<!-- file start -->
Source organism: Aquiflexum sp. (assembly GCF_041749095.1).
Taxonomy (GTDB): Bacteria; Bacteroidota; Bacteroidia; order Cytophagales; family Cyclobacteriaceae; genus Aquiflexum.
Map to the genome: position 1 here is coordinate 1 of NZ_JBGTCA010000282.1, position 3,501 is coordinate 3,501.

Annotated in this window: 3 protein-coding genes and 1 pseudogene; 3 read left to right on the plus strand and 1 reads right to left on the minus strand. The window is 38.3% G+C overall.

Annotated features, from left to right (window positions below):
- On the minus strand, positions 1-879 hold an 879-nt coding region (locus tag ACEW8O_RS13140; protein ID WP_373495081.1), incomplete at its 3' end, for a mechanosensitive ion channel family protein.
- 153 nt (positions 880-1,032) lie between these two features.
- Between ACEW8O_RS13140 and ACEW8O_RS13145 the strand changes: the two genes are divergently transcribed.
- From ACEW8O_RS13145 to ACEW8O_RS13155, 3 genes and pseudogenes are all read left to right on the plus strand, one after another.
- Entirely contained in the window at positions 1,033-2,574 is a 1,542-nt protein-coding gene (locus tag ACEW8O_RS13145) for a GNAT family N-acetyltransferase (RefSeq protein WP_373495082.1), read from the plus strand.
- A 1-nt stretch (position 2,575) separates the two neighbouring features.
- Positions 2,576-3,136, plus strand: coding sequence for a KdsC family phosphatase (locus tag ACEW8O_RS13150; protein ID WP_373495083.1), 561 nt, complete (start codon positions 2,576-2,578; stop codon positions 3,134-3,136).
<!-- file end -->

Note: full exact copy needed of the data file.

Source organism: Aquiflexum sp. (assembly GCF_041749095.1).
Taxonomy (GTDB): Bacteria; Bacteroidota; Bacteroidia; order Cytophagales; family Cyclobacteriaceae; genus Aquiflexum.
Map to the genome: position 1 here is coordinate 1 of NZ_JBGTCA010000282.1, position 3,501 is coordinate 3,501.

Annotated in this window: 3 protein-coding genes and 1 pseudogene; 3 read left to right on the plus strand and 1 reads right to left on the minus strand. The window is 38.3% G+C overall.

Annotated features, from left to right (window positions below):
- On the minus strand, positions 1-879 hold an 879-nt coding region (locus tag ACEW8O_RS13140; protein ID WP_373495081.1), incomplete at its 3' end, for a mechanosensitive ion channel family protein.
- 153 nt (positions 880-1,032) lie between these two features.
- Between ACEW8O_RS13140 and ACEW8O_RS13145 the strand changes: the two genes are divergently transcribed.
- From ACEW8O_RS13145 to ACEW8O_RS13155, 3 genes and pseudogenes are all read left to right on the plus strand, one after another.
- Entirely contained in the window at positions 1,033-2,574 is a 1,542-nt protein-coding gene (locus tag ACEW8O_RS13145) for a GNAT family N-acetyltransferase (RefSeq protein WP_373495082.1), read from the plus strand.
- A 1-nt stretch (position 2,575) separates the two neighbouring features.
- Positions 2,576-3,136, plus strand: coding sequence for a KdsC family phosphatase (locus tag ACEW8O_RS13150; protein ID WP_373495083.1), 561 nt, complete (start codon positions 2,576-2,578; stop codon positions 3,134-3,136).